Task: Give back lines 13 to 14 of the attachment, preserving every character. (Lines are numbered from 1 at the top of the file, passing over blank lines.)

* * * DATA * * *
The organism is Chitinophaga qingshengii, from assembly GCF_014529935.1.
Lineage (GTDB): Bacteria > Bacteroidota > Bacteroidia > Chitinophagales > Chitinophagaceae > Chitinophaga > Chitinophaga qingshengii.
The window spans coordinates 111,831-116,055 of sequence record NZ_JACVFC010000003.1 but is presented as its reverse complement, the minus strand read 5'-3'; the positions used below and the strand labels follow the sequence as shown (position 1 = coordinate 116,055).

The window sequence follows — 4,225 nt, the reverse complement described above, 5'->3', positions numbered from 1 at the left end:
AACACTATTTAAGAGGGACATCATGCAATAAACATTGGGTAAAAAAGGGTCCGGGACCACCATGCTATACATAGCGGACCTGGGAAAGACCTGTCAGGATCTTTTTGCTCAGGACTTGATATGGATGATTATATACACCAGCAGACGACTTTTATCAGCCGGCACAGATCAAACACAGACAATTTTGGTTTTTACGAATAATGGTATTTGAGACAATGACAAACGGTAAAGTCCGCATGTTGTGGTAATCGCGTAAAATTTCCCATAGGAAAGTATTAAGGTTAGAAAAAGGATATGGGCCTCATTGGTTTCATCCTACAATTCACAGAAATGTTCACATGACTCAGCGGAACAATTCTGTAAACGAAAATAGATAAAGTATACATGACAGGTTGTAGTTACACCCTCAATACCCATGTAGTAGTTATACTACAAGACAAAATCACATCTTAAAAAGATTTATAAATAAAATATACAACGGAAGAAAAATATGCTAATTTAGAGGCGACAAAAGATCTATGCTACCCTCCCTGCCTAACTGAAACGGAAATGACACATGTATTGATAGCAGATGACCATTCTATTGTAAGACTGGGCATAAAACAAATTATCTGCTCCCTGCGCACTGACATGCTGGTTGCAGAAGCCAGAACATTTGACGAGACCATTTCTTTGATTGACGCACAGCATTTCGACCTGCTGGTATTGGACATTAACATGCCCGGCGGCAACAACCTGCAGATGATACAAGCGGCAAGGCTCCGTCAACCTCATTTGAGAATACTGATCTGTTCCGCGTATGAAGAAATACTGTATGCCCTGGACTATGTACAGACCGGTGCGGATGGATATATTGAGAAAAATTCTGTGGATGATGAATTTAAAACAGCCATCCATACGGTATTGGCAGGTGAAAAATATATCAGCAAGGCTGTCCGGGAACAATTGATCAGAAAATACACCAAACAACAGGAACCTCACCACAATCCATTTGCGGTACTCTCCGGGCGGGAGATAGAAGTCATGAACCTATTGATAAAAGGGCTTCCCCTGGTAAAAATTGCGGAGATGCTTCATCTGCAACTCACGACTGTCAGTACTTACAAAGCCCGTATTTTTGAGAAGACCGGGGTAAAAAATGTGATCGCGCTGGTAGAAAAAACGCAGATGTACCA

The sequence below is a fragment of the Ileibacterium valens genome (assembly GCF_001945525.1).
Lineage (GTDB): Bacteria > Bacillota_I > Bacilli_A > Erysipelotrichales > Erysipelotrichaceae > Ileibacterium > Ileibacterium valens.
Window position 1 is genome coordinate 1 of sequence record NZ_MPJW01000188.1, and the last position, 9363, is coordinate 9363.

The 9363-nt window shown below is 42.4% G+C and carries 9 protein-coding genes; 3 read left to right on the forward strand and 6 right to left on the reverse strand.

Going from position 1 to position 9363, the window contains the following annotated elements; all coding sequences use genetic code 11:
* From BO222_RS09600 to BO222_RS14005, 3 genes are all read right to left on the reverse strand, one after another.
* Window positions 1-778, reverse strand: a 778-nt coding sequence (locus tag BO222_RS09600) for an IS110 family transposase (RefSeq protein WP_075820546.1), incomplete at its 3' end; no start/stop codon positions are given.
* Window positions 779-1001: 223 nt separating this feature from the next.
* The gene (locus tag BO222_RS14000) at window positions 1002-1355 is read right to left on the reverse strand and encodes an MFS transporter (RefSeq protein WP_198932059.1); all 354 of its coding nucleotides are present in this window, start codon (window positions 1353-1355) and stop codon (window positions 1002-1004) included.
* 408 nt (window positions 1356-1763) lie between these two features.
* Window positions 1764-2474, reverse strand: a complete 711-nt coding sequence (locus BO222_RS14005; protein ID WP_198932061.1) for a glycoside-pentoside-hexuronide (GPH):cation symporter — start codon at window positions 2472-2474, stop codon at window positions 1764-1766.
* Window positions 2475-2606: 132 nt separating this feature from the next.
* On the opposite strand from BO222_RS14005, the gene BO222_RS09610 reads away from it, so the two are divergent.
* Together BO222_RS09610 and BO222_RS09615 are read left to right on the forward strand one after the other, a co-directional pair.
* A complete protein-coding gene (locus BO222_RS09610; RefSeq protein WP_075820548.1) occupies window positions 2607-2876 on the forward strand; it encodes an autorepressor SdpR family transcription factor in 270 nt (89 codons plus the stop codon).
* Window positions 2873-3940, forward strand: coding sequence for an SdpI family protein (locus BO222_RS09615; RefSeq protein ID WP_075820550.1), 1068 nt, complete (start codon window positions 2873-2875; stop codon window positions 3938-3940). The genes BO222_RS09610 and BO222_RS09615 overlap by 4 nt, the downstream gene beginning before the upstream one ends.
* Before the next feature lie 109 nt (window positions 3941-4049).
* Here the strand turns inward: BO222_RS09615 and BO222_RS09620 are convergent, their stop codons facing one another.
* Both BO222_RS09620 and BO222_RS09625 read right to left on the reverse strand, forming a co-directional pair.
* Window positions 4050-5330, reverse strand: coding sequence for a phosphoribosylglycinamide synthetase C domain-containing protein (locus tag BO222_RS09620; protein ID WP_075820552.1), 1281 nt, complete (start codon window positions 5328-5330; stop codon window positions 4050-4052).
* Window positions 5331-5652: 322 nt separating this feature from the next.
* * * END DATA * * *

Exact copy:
* Window positions 779-1001: 223 nt separating this feature from the next.
* The gene (locus tag BO222_RS14000) at window positions 1002-1355 is read right to left on the reverse strand and encodes an MFS transporter (RefSeq protein WP_198932059.1); all 354 of its coding nucleotides are present in this window, start codon (window positions 1353-1355) and stop codon (window positions 1002-1004) included.